Tools of Torture

"The secret of torture, like the secret of French cuisine, is that nothing is unthinkable"  

In a gallery off the rue Dauphine, near the parfumerie where I get my massage, I happened upon an exhibit of medieval torture instruments. It made me think that pain must be as great a challenge to the human imagination as pleasure. Otherwise there's no accounting for the number of torture instruments. One would be quite enough. The simple pincer, let's say, which rips out flesh. Or the headcrusher, which breaks first your tooth sockets, then your skull. But in addition I saw tongs, thumbscrews, a rack, a ladder, ropes and pulleys, a grill, a garrote, a Spanish horse, a Judas cradle, an iron maiden, an Inquisitor's chair, a breastbreaker, and a scourge. You don't need complicated machinery to cause incredible pain. If you want to saw your victim down the middle, for example, all you need is a slightly bigger than usual saw. If you hold the victim upside down so the blood stays in his head, hold his legs apart, and start sawing at the groin, you can get as far as the navel before he loses consciousness.

Even in the Middle Ages, before electricity, there were many things you could do to torment a person. You could tie him up in an iron belt that held the arms and legs up to the chest and left no point of rest, so that all his muscles went into spasm within minutes and he was driven mad within hours. This was the twisting stork, a benign-looking object. You could stretch him out backward over a thin piece of wood so that his whole body weight rested on his spine, which pressed against the sharp wood. Then, you could stop up his nostrils and force water into his stomach through his mouth. Then, if you wanted to finish him off, you and your helper could jump on his stomach, causing internal hemorrhage. This torture was called the rack. If you wanted to burn someone to death without hearing him scream, you could use a tongue lock, a metal rod between the jaw and collarbone that prevented him from opening his mouth. You could put a person in a chair with spikes on the seats and arms, tie him down against the spikes, and beat him, so that every time he flinched from the beating he drove his own flesh deeper onto the spikes. This was the Inquisitor's chair. If you wanted to make it worse, you could heat the spikes. You could suspend a person over a pointed wooden pyramid and whenever he started to fall asleep, you could drop him onto the point. If you were Ippolito Marsili, the inventor of this torture, known as the Judas cradle, you could tell yourself you had invented something humane, a torture that worked without burning flesh or breaking bones. For the torture here posed to be sleep deprivation.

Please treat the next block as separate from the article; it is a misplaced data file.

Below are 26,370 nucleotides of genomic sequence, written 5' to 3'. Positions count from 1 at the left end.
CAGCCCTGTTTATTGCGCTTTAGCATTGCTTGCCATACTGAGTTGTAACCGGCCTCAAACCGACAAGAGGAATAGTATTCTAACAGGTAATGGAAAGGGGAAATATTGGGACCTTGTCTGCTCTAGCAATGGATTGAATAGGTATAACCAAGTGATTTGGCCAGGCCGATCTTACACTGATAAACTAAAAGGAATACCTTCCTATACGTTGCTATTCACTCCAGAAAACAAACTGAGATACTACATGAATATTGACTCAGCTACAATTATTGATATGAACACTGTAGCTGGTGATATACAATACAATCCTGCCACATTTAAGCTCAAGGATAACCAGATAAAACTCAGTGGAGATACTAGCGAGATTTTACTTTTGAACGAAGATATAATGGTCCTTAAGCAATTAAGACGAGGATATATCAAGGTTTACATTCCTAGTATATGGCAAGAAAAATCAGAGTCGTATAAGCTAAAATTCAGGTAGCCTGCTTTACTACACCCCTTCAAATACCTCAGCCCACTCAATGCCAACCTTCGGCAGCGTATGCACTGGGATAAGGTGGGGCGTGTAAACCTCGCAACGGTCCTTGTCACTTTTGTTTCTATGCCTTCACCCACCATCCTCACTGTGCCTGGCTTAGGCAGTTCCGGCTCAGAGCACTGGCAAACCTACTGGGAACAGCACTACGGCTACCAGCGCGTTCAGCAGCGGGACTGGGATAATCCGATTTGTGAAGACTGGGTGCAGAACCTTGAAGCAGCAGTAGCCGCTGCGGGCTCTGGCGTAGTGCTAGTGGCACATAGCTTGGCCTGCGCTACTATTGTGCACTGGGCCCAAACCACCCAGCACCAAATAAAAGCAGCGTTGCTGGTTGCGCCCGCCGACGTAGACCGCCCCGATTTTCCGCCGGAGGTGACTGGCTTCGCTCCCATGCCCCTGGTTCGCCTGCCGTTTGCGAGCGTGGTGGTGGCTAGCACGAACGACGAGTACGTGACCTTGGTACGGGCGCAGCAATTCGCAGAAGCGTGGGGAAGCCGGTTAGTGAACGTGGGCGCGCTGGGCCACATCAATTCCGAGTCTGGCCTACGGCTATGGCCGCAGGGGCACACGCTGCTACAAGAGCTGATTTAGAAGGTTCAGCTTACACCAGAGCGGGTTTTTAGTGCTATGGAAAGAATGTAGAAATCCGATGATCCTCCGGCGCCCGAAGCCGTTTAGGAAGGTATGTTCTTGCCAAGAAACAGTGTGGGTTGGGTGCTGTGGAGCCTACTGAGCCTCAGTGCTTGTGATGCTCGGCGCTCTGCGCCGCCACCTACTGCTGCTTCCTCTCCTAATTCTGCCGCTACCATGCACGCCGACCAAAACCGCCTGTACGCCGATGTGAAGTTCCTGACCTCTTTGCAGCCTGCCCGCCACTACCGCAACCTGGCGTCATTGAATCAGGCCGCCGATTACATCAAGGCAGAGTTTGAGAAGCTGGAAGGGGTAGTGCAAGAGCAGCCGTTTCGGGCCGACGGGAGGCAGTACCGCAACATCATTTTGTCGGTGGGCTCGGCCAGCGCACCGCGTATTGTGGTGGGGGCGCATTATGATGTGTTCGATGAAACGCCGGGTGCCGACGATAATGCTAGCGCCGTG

The secret of torture, like the secret of French cuisine, is that nothing is unthinkable. The human body is like foodstuff, to be grilled, pounded, filleted. Every opening exists to be stuffed, all flesh to be carved off the bone. You take an ordinary wheel, a heavy wooden wheel with spokes. You lay the victim on the ground with blocks of wood at strategic points under his shoulders, legs, and arms. You use the wheel to break every bone in his body. Next you tie his body onto the wheel. With all its bones broken, it will be pliable. However, the victim will not be dead. If you want to kill him, you hoist the wheel aloft on the end of a pole and leave him to starve. Who would have thought to do this with a man and a wheel? But, then, who would have thought to take the disgusting snail, force it to render its ooze, stuff it in its own shell with garlic butter, bake it, and eat it?

Not long ago I had a facial—only in part because I thought I needed one. It was research into the nature and function of pleasure. In a dark booth at the back of the beauty salon, the aesthetician put me on a table and applied a series of ointments to my face, some cool, some warmed. After a while she put something into my hand, cold and metallic. "Don't be afraid, madame," she said. "It is an electrode. It will not hurt you. The other end is attached to two metal cylinders, which I roll over your face. They break down the electricity barrier on your skin and allow the moisturizers to penetrate deeply." I didn't believe this hocus-pocus. I didn't believe in the electricity barrier or in the ability of these rollers to break it down. But it all felt very good. The cold metal on my face was a pleasant change from the soft warmth of the aesthetician's fingers. Still, since Algeria it's hard to hear the word electrode without fear. So when she left me for a few minutes with a moist, refreshing cheesecloth over my face, I thought, What if the goal of her expertise had been pain, not moisture? What if the electrodes had been electrodes in the Algerian sense? What if the cheesecloth mask were dipped in acid?

In Paris, where the body is so pampered, torture seems particularly sinister, not because it's hard to understand but because—as the dark side of sensuality—it seems so easy. Beauty care is among the glories of Paris. Soins esth&eacutetiques include makeup, facials, massages (both relaxing and reducing), depilations (partial and complete), manicures, pedicures, and tanning, in addition to usual run of soins for the hair: cutting, brushing, setting, waving, styling, blowing, coloring, and streaking. In Paris, the state of your skin, hair, and nerves is taken seriously, and there is little of the puritanical thinking that tries to persuade us that beauty comes from within.

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